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Let $E$ be a locally convex space, let $E^{\prime}$ be its continuous dual space and let $F$ be a subspace of $E^{\prime}$ which is dense with respect to the strong topology on $E^{\prime}$ (i.e. the topology of uniform convergence on bounded subsets on $E$). Under what assumptions on $E$ is it possible to conclude that the weak topology induced by $F$ equals the one induced by $E^{\prime}$, i.e. when does $\sigma(E,F) = \sigma(E,E^{\prime})$ hold?

I think that the statement is false in general, but I don't know a counterexample at the moment.

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As a condition on $E$, you need that $E$ is finite-dimensional (or, if Hausdorffness is not assumed, that $E/\overline{\{0\}}$ is finite-dimensional).

Since $F$ is dense in $b(E',E)$, it separates points on $E$, and thus $\sigma(E,F)$ is a locally convex Hausdorff topology, and we have

$$\sigma(E,F)' = F; \quad \sigma(E,E')' = E',$$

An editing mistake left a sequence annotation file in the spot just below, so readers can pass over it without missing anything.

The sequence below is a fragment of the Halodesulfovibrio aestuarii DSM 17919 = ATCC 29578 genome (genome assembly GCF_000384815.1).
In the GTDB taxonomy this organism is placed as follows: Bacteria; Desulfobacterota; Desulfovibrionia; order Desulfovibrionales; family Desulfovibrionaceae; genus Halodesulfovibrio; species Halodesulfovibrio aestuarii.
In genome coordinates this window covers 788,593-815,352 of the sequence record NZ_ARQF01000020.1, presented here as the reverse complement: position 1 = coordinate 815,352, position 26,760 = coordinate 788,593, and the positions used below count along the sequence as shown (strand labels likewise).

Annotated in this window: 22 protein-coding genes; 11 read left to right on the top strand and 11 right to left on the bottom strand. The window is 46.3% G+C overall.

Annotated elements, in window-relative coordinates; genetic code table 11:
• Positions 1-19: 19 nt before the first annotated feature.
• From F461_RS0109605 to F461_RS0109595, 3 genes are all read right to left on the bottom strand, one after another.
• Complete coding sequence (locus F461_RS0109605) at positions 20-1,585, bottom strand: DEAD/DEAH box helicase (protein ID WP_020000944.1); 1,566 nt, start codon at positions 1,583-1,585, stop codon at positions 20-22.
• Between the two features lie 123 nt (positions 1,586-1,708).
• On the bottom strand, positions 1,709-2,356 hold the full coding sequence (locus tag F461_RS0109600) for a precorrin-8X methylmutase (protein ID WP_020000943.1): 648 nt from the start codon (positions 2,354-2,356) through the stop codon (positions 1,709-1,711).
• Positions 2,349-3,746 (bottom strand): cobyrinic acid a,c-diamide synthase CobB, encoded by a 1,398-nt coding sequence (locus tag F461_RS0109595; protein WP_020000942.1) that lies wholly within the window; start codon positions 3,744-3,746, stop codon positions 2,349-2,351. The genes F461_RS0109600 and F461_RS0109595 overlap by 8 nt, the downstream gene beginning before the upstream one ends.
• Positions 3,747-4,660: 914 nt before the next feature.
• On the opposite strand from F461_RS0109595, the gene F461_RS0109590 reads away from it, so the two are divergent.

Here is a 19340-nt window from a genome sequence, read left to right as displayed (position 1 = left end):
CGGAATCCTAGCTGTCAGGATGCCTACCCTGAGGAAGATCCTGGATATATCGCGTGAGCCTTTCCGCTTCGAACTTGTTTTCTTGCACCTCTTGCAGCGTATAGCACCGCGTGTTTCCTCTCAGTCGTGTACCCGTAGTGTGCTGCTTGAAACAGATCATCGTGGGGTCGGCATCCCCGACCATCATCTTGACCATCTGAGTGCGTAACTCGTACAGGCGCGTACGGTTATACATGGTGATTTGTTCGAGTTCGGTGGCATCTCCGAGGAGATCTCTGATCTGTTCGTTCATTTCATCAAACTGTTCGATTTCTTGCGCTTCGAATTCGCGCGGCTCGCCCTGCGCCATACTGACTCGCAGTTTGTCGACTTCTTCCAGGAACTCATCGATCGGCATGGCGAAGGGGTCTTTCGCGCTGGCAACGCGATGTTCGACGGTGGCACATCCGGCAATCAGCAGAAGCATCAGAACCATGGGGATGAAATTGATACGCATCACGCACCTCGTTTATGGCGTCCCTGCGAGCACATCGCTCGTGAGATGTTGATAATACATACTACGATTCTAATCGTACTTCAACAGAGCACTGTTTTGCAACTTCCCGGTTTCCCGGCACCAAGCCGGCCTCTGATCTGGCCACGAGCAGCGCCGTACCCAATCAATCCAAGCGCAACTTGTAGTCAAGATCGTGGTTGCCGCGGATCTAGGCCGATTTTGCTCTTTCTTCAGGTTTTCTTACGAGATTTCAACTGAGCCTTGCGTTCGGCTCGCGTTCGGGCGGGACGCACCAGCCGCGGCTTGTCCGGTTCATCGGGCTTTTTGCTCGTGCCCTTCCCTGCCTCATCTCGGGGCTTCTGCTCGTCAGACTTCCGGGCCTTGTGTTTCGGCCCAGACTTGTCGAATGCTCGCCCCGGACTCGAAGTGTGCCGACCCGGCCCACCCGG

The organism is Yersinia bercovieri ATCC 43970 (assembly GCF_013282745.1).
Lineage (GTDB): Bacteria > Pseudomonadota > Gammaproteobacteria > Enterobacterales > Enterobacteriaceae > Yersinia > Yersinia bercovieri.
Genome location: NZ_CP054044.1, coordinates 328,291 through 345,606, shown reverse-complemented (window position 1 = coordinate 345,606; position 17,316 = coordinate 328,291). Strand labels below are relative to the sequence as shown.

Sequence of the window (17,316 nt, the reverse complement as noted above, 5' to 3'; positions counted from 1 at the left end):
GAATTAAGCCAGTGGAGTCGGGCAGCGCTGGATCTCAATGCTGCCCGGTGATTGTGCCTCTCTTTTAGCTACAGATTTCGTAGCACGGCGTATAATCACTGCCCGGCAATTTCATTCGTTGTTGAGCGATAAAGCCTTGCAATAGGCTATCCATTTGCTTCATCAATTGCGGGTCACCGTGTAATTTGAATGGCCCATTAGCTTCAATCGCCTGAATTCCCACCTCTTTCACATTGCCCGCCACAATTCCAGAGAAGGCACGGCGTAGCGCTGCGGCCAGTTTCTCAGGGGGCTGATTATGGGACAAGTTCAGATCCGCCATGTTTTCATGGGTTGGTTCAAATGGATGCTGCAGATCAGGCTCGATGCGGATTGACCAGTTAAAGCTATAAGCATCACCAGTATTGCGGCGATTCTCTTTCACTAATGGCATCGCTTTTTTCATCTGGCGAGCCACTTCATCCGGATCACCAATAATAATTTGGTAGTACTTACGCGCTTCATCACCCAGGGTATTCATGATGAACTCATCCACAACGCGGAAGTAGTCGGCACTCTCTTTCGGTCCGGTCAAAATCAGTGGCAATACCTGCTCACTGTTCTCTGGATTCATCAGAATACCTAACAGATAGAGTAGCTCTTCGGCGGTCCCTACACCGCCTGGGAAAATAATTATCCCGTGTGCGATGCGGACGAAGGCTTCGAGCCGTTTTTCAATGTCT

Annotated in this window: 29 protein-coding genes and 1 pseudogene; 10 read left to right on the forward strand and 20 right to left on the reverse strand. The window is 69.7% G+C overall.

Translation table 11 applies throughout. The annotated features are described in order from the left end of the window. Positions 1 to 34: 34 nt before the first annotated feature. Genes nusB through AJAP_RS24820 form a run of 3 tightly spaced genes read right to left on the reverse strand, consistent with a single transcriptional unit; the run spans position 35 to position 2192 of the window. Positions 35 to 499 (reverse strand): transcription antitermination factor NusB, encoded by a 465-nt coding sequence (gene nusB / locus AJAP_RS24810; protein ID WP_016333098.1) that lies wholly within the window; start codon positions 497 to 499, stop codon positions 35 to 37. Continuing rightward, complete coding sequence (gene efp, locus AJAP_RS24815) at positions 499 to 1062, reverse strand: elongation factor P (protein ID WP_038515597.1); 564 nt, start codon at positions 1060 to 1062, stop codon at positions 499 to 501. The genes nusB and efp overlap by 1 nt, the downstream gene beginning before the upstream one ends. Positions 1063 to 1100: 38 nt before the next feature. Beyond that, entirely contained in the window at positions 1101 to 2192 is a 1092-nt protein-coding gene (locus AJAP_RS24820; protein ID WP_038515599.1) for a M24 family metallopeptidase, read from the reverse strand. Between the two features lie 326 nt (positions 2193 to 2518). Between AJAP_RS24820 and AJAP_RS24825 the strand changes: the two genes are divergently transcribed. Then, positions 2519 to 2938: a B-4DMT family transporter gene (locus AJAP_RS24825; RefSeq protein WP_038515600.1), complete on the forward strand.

so if $\sigma(E,F) = \sigma(E,E')$, it follows that $F = E'$.

That means to have $\overline{F} = E' \Rightarrow \sigma(E,F) = \sigma(E,E')$ you need a condition that implies $\overline{F} = E' \Rightarrow F = E'$. The only such condition, as far as I'm aware, is finite-dimensionality.

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  • $\begingroup$ I follow you to the point that $F = E'$. But how does this imply that $E$ is finite-dimensional? $\endgroup$ – Sebastian Feb 4 '14 at 15:47
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    $\begingroup$ That does not imply finite-dimensionality. It goes the other way, finite-dimensionality of $E$ guarantees that a dense subspace of $E'$ is all of $E'$. If $E$ is infinite-dimensional, $E'$ has - if I remember correctly, under all circumstances - proper dense subspaces, and such an $F$ induces a different topology than $\sigma(E,E')$. To conclude $\sigma(E,F) = \sigma(E,E')$ from the denseness of $F$, you need a condition that says $F = E'$, i.e. $E'$ has no proper dense subspaces (hence must be finite-dimensional). $\endgroup$ – Daniel Fischer Feb 4 '14 at 15:53

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